Home>Discussions>BATHROOMS>Drywall over tub flange
14 posts / 0 new
Last post
JLMCDANIEL
Re: Drywall over tub flange

Sombreuil_mongrel I am not criticizing the information you provided, or your well founded concern. Just a reminder that you are dealing with DIYers, many times first time posters, that may not be familiar with tiling nomenclature and to harsh a stand sometimes scare posters away. It is sometimes very difficult to draw a line and tell someone they need professional help when they have sat and watched how easy every thing is on TV. Just be gentle, it may be their first time.:D

Jack

Timothy Miller
Re: Drywall over tub flange
Sombreuil_mongrel wrote:

Are we talking about a tub without an integral surround? Just a tub, right?
So drywall down to the tub flange is not the greatest idea; the only product to make that situation have any possibility of success is Kerdi membrane to waterproof it, but even then it's better to use a wallboard that will not break down when wet, like Durock cement board.
Now, another snag, you said mastic, I heard you so don't deny it! Mastic is a very very bad thing for tub surrounds and showers. You will be doing the job over again very shortly, because all the tiles are guaranteed to fall off if you use mastic (or premixed thinset, for it is mastic + sand). You must, must, must use the proper thinset, determinant upon what kind of substrate and what type of tile you are working with. Thinset is made in many formulations from unmodified, which is just portland cement plus very fine sand, and the variations are created by adding various acrylic or other resins to the mix either in the dry mix or as a liquid additive. The more highly-modified, the longer it takes for them to set; plain portland will set without the presence of air, because it is a pure chemical reaction. Modified thinsets however DO require air, and if applied over a membrane or impermeable material (Redguard, etc) they would require months to harden. Stone tiles demand an unmodified thinset to avoid the bleeding out of the resin to the stone, which causes a permanent stain. White marble has to be laid in white thinset for a similar reason; a grey mortar would reflect through the white tile, resulting in an unsightly condition.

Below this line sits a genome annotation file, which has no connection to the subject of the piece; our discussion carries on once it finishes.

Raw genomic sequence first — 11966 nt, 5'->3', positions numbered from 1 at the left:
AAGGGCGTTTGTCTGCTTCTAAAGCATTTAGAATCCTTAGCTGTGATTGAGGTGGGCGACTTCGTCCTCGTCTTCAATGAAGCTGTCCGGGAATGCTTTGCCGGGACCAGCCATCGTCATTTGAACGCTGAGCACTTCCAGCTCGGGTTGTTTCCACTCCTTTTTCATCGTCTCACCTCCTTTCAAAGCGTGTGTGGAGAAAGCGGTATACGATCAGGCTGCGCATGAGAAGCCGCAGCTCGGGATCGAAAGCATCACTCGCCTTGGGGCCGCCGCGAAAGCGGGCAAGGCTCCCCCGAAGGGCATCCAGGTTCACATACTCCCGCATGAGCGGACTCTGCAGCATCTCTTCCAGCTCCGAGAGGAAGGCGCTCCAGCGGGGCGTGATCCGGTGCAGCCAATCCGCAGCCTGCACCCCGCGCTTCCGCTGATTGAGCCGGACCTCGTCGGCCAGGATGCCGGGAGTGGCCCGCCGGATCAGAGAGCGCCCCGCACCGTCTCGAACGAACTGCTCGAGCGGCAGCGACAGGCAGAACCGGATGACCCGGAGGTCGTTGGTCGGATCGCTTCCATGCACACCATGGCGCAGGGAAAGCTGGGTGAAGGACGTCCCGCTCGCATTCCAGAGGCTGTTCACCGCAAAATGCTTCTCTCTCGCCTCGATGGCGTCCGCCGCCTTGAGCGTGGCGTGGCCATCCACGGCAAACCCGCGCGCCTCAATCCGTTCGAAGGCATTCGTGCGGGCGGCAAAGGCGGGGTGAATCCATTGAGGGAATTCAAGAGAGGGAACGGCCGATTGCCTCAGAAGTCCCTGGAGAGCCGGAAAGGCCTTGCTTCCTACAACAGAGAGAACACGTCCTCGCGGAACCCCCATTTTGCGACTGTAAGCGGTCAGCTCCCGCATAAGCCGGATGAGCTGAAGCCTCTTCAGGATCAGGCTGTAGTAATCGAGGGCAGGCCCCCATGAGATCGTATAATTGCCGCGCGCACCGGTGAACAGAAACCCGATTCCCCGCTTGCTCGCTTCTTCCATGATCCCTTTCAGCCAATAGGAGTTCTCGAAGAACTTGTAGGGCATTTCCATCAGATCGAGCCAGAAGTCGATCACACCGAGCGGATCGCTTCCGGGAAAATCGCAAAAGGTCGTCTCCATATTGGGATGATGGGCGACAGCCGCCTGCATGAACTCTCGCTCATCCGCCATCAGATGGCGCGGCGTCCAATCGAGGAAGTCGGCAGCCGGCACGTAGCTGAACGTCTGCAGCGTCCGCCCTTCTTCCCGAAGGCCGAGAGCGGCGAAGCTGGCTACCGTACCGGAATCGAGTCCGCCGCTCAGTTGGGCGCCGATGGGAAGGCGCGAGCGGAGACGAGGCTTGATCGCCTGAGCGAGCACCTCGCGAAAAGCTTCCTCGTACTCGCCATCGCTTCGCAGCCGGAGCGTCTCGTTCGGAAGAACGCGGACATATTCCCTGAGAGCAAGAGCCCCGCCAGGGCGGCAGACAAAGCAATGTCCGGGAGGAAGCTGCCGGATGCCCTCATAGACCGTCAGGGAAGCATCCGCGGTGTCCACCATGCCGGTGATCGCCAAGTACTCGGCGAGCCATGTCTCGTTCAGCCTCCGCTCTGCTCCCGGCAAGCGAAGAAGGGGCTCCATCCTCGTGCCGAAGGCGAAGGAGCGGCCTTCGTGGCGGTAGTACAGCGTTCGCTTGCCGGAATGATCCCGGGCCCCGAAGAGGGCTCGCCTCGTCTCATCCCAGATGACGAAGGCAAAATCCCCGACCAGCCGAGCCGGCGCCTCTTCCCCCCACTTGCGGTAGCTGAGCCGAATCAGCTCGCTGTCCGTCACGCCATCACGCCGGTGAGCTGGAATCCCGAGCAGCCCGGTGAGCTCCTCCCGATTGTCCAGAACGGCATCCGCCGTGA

Similarly, white mortars are called for under most transparent glass tiles that are not lined.
You must get some straight answers and good free advice from your tile supplier as to what materials are appropriate for the job.
S_M

Hi S M. AAA+ you are the Man.

A. Spruce
Re: Drywall over tub flange
JLMCDANIEL wrote:

It is sometimes very difficult to draw a line and tell someone they need professional help when they have sat and watched how easy every thing is on TV. Just be gentle, it may be their first time.:D

Jack

Stay in this business long enough and we ALL need a little professional help! :eek:;):p:D

Pages

Sponsored Stories

TV Listings

Find TV listings for This Old House and Ask This Old House in your area.